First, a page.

Journal Article

The effects of marine sand and gravel extraction on the macrobenthos at a commercial dredging site (results 6 years post-dredging)

S.E. Boyd, D.S. Limpenny, H.L. Rees and K.M. Cooper

in ICES Journal of Marine Science

Published on behalf of ICES/CIEM

Volume 62, issue 2, pages 145-162
Published in print January 2005 | ISSN: 1054-3139
Published online January 2005 | e-ISSN: 1095-9289 | DOI: http://dx.doi.org/10.1016/j.icesjms.2004.11.014
The effects of marine sand and gravel extraction on the macrobenthos at a commercial dredging site (results 6 years post-dredging)

More Like This

Show all results sharing these subjects:

  • Environmental Science
  • Marine and Estuarine Biology

GO

Show Summary Details

Preview

Benthic recolonization was investigated at a site historically used for the extraction of marine sand and gravel. The main objective was to assess the effects of different levels of dredging intensity on the recolonization of benthic fauna and sediments. Preliminary observations from this study indicated that the fauna within an area of seabed exposed to high dredging intensities remained in a perturbed state some 4 years after the cessation of dredging. Thereafter, annual monitoring surveys of the benthos and sediments at the “treatment” and “reference” sites have followed the recolonization process. Results from univariate and multivariate data analyses show that distinct differences in the nature of assemblages at sites exposed to high and lower levels of dredging intensity persist at least 6 years after the cessation of dredging. This paper presents the physical and biological findings 6 years after dredging, together with a generic framework for evaluating post-cessation recolonization studies.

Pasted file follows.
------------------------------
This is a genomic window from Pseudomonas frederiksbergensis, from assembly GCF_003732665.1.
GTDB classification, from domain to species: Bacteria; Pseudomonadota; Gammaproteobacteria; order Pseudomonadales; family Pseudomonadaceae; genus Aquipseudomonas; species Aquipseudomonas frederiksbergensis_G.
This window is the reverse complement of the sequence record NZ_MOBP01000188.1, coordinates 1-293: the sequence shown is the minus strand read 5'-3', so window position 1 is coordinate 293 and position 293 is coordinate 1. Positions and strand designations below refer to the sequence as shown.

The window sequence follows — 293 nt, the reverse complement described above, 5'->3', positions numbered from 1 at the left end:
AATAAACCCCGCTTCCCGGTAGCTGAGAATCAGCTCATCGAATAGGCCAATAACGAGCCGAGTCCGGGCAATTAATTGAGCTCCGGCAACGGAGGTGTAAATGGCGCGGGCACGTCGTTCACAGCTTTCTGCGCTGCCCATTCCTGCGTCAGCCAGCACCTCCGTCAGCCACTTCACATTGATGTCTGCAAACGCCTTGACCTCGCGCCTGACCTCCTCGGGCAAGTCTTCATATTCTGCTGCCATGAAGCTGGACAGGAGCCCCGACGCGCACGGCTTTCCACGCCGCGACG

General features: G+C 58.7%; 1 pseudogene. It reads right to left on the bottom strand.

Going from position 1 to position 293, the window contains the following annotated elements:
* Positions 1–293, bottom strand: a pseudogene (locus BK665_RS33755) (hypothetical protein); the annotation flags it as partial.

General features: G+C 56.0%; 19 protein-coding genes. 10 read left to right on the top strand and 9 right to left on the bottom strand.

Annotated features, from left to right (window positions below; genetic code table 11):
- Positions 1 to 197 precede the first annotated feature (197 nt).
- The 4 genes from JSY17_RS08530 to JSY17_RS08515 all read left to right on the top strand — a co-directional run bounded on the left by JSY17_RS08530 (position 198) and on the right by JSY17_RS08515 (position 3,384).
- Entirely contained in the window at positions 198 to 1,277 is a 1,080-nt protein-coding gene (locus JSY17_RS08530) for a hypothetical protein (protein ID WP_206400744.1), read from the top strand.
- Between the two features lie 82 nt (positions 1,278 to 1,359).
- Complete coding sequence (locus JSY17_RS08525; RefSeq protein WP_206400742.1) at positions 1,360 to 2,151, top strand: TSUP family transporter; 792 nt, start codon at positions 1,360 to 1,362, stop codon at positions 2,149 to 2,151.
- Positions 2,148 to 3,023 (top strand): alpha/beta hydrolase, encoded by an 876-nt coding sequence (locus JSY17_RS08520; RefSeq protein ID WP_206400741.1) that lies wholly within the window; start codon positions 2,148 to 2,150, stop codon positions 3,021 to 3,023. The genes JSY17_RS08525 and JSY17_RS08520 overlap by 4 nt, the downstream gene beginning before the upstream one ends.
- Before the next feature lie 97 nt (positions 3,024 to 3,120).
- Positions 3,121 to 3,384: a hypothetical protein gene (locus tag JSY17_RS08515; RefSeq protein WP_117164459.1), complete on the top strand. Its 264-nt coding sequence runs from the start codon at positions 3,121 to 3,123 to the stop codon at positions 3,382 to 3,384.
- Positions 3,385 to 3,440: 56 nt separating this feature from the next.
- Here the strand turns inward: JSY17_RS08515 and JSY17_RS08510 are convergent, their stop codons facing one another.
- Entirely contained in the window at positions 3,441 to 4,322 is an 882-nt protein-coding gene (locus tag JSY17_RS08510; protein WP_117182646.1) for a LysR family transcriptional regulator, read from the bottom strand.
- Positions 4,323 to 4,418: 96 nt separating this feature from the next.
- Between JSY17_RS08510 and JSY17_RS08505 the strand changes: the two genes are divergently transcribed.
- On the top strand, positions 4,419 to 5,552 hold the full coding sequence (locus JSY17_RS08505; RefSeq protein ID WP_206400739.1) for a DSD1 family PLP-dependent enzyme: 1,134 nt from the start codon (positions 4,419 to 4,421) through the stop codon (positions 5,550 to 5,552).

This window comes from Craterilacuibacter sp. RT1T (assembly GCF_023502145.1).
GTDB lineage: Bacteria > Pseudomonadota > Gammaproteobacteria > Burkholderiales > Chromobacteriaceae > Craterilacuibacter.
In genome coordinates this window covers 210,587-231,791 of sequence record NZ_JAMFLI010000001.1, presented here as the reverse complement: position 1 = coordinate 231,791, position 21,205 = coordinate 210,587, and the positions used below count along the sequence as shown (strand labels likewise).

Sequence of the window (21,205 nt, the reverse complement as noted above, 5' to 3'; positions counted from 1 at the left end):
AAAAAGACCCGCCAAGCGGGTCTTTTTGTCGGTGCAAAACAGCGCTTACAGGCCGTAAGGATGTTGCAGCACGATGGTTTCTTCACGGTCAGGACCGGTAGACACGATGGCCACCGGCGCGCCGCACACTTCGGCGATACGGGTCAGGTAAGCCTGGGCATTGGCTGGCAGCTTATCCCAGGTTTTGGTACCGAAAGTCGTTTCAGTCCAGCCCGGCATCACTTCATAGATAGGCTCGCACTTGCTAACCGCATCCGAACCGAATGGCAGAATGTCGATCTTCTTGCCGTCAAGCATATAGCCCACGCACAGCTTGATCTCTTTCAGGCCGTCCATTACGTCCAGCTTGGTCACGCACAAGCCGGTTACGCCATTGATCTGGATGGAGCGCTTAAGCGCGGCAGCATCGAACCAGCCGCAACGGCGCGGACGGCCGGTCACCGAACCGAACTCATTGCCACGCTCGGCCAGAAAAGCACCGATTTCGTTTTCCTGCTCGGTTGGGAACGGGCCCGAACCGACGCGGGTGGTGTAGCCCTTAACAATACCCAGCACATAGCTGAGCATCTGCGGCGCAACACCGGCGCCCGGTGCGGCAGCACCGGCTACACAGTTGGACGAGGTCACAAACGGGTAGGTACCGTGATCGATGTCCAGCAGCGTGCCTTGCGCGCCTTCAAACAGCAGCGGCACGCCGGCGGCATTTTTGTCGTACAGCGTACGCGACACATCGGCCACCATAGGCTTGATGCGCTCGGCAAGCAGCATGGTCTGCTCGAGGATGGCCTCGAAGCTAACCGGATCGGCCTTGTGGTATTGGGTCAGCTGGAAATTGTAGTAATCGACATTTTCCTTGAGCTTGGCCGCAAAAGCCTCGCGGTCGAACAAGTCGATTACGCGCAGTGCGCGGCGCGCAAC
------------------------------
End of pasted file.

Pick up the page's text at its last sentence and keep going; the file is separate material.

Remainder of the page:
Keywords: aggregate extraction; dredging; impacts; North Sea; recolonization

Journal Article.  9212 words.  Illustrated.

Subjects: Environmental Science ; Marine and Estuarine Biology

Full text: subscription required

How to subscribe Recommend to my Librarian

Users without a subscription are not able to see the full content. Please, subscribe or login to access all content.